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Re: [eiffel-nice-library] Summary: STRING 'make_from_string'

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  • Jeff Clark
    ... (... deleted ...) ... In the past when I have been confronted with this situation, I ve resorted to an ugly little hack like this ... make_from_string (s:
    Message 1 of 3 , May 12, 2000
      Roger Browne wrote:
      >
      > Here's what I see as a summary of the current discussion on STRING
      > 'make_from_string':

      (... deleted ...)

      > 9. Up to this point, it seems that a good course of action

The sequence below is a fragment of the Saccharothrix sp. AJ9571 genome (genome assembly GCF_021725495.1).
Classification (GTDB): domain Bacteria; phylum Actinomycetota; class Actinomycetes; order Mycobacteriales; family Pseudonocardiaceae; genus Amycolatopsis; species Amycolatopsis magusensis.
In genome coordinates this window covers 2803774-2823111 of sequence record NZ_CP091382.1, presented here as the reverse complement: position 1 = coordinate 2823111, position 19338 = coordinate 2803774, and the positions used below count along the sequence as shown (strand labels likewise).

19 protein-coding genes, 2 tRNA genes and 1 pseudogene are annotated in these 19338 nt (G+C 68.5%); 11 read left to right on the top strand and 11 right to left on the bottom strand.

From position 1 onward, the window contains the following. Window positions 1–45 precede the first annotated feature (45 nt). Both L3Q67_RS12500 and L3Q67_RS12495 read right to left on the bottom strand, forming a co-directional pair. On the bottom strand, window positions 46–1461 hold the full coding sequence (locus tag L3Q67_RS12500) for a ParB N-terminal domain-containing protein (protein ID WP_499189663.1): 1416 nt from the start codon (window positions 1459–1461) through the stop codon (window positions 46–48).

> would be to retain 'make_from_string', and forbid sharing
      > of representation. However...
      >
      > 10. Ignacio Calvo pointed out that a descendant such as
      > DIRECTORY_NAME might need to impose a precondition on
      > 'make_from_string', to ensure that the supplied STRING
      > was a suitable one.
      >
      > 11. A descendant can only weaken preconditions, yet
      > "require false" seems inappropriate for the version
      > of 'make_from_string' introduced into STRING.

      In the past when I have been confronted with this situation, I've resorted to
      an ugly little hack like this ...

      make_from_string (s: STRING) is
      require
      s_is_valid_initializer: is_valid_initializer(s)
      do
      ...
      end

      is_valid_initializer (s: STRING) : BOOLEAN is
      -- Is `s' a valid initializer?
      do